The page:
Wednesday, August 11, 2010

Blocking = washing

The last step in the knitting process is to block the item.

Not to long ago I read on a blog (link here) that blocking is really just like washing the garment. (the point was made that knitters who say they never block must block at some point because you eventually have to wash the item). I find that to be so true, that it's stuck with me. I like to block right after I finish the item because I find garments lay and fit better after they are blocked. And it really is the exact same process that is needed to wash the garment later on. (of note, the blog post I linked to, she does her blocking slightly different than I do, she blocks each piece then sews the garment together, I sew it together then block. I never thought to do it her way, I may try that next time, she made some good points to support her method. Either way will work).

After I knit up the infant sweater, I blocked it. I thought I would show the steps as a way to demonstrate how to wash these hand made products.

First I hand wash the garment. The important thing with alpaca products it to not agitate the item, or it can felt (so far I have not had anything felt on me, but supposedly this can happen easily). Using the washing machine's gentle cycle (as I often do with the store bought "hand wash only" items), would not work with alpaca products. That would very easily felt it. Instead, I use the kitchen sink. I'll break down the steps:

fill sink with a couple inches of warm water, add a little dish soap

put garment in the water, let soak for about 15 minutes

pull garment out, do not agitate or wring out

drain water

fill sink with warm water and NO soap

put garment in to soak for 10 minutes (repeat as necessary until soap is rinsed out). I find if I put a lot of water in the sink on this step, I only have to do this one time.

take garment out of the sink, drain water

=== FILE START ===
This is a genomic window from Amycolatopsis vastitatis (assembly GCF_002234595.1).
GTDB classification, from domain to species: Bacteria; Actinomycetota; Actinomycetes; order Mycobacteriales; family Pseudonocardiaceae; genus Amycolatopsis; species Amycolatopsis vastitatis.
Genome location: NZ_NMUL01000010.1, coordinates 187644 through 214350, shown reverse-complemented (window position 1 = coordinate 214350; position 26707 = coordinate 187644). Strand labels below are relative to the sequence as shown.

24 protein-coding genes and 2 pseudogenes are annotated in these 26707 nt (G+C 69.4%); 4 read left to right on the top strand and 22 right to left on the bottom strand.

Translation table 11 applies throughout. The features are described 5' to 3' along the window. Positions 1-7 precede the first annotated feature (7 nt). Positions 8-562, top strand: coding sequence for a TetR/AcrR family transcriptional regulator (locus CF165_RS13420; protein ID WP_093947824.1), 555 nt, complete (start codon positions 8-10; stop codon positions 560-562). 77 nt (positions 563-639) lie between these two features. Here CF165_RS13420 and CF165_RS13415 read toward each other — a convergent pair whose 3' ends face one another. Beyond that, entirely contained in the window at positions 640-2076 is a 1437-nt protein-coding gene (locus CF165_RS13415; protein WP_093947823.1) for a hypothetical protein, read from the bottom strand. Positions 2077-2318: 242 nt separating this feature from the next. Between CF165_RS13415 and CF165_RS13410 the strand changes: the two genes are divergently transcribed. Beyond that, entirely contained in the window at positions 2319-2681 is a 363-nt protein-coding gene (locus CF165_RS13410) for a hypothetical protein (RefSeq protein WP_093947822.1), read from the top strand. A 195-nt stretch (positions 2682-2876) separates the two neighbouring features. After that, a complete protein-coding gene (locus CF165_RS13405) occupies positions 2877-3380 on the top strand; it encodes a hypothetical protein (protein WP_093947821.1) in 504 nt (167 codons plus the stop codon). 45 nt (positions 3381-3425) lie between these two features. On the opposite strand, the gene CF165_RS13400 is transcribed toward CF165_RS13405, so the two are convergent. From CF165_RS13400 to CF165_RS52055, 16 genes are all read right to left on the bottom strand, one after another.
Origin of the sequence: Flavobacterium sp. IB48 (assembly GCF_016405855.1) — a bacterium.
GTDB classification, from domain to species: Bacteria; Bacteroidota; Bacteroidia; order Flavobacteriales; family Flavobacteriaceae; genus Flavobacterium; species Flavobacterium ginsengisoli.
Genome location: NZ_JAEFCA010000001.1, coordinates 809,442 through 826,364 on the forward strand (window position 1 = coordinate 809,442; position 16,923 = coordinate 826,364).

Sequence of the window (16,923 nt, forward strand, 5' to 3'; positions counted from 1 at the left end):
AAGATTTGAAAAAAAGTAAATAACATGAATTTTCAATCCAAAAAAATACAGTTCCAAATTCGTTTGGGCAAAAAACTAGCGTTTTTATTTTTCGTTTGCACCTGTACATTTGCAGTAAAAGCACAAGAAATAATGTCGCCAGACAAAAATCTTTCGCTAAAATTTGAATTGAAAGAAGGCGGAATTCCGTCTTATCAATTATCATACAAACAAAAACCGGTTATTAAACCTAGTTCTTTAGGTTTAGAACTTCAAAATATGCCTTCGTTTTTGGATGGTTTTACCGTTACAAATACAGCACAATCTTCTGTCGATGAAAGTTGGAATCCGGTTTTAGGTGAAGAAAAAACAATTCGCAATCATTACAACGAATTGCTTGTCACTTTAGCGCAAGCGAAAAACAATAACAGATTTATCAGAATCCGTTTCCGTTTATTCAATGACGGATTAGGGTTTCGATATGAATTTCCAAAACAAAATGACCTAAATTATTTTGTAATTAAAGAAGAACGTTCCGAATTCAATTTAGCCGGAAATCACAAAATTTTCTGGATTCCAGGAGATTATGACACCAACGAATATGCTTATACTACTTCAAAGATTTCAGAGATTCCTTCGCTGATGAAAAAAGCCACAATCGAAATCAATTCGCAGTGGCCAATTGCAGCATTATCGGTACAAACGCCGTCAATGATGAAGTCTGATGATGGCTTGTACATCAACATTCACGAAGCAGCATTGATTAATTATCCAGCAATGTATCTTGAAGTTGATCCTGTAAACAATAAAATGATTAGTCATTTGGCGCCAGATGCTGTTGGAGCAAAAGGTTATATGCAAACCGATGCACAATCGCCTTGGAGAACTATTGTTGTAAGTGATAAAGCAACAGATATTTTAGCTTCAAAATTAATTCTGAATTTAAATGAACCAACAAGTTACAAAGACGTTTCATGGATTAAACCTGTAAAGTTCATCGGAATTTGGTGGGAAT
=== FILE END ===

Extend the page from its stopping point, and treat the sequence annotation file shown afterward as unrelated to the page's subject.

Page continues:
using a large dry towel, lay the garment on the towel:



roll the garment into the towel, squeezing out water. I usually flip the garment over and use another towel. I do this several times in various directions. I try to get out as much of the water this way as I can.



lay the garment on a dry towel, shaping it in the shape is it supposed to be in (this will help it hold it's form), place somewhere it can sit overnight or for a couple days until fully dry

Done!

Obviously with this much involved in washing it, it's best to not wash these items that much. Thankfully hats and slipper socks (worn over regular socks) and scarves and outer wear sweaters don't have to be washed every time they are used.

Another good thing to remember is that these hand made knit items can get out of shape. Never hang them on a hanger, that will stretch them out. If they are a little stretched out, you can wash them in very warm water, shape them very well in the drying process, and it will help reshape the item back to what it is suppose to be.

3 comments:

Noah and Jillian Schwander said...

This is very helpful! Thanks Cara!

watalulu said...

That is reassuring because that is how I do it, but being a rookie, I often second guess things.

Thanks!

Oak Haven Alpacas said...

I find with most crafts there are a few different ways to do things that do work. I tend to mess around with the process until I find the way that works best for me. I figure if it works for me, then it's an ok way to do it (it works after all). But, I also know there are several other ways that work too. I'm always finding out new tips and revising my crafting ways.

Cara :)

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